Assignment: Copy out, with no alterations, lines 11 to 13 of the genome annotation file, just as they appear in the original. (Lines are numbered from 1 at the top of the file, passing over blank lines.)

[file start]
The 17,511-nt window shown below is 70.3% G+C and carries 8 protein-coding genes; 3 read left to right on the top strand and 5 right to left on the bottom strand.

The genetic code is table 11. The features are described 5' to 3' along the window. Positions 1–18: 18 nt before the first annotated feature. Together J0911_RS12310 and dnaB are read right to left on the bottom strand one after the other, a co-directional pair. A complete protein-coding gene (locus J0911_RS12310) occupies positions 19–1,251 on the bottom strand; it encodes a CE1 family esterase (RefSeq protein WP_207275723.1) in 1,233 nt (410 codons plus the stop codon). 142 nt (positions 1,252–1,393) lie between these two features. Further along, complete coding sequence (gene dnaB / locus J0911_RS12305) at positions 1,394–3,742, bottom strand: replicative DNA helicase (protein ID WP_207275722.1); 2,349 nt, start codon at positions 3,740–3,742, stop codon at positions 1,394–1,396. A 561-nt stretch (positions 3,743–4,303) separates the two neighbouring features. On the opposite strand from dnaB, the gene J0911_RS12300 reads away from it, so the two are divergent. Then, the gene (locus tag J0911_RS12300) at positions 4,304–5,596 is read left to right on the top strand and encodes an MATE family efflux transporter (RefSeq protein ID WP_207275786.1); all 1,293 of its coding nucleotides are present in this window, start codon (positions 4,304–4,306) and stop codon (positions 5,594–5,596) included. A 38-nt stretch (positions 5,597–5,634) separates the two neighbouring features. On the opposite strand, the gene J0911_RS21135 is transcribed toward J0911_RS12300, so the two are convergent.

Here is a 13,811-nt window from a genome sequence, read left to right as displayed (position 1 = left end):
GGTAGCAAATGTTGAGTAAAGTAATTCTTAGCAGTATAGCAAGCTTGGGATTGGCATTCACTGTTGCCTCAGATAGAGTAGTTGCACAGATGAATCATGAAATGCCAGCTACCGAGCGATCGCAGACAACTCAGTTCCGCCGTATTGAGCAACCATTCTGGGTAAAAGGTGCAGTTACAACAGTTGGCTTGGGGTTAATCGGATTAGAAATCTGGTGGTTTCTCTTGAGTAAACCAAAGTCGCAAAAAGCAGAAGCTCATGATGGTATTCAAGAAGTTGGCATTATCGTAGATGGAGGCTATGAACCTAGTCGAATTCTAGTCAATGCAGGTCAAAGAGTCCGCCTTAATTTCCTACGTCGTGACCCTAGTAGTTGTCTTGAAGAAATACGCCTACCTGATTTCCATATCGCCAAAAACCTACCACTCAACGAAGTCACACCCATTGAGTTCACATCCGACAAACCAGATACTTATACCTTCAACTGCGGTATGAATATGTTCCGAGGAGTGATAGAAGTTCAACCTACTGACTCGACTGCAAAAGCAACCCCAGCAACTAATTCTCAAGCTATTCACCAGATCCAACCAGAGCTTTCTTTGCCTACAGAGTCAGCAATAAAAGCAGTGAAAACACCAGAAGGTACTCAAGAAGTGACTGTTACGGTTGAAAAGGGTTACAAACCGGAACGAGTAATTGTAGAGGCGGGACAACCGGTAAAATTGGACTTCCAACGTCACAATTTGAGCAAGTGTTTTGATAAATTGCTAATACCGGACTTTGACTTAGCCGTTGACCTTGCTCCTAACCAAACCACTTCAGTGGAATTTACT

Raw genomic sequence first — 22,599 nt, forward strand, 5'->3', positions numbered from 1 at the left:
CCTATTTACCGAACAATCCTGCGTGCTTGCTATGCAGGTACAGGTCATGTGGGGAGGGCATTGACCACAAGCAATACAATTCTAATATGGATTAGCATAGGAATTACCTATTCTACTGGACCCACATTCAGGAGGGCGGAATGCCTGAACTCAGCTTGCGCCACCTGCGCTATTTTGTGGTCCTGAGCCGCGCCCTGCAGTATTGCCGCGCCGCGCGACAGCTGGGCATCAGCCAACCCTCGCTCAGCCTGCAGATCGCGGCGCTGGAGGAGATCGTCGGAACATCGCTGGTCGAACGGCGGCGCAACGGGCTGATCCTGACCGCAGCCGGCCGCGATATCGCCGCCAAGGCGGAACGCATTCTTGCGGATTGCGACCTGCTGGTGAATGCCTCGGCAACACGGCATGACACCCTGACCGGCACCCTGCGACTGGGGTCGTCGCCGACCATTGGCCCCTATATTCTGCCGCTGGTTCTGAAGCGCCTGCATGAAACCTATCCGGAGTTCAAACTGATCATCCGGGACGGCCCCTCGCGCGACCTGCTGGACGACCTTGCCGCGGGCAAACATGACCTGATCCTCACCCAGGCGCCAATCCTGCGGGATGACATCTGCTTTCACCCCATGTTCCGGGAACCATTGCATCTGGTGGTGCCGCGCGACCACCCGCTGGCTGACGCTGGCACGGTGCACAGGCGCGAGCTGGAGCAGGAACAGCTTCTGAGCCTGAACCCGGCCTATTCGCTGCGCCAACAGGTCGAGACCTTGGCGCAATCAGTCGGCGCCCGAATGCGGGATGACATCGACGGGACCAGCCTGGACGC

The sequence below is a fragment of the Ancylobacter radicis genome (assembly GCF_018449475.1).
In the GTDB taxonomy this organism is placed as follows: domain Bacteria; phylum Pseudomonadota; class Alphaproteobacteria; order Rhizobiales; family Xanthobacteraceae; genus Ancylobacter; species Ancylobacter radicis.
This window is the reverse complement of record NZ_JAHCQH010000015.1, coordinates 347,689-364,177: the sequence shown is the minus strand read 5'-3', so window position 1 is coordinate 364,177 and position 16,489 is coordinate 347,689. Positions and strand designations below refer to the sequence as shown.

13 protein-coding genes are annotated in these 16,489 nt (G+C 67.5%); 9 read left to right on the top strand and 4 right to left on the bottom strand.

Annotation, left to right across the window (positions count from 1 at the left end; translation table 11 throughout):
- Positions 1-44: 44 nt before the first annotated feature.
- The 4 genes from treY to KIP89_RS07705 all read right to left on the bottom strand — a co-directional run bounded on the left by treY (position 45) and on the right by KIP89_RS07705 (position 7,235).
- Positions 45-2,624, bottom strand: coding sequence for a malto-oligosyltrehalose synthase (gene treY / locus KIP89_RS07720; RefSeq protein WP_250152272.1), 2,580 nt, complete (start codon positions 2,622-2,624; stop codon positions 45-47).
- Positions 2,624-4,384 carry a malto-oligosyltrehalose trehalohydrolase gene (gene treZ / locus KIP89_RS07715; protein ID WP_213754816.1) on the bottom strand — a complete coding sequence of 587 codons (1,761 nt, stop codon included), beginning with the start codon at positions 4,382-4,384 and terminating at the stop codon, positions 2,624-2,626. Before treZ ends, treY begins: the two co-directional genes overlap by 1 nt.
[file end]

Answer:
Annotation, left to right across the window (positions count from 1 at the left end; translation table 11 throughout):
- Positions 1-44: 44 nt before the first annotated feature.
- The 4 genes from treY to KIP89_RS07705 all read right to left on the bottom strand — a co-directional run bounded on the left by treY (position 45) and on the right by KIP89_RS07705 (position 7,235).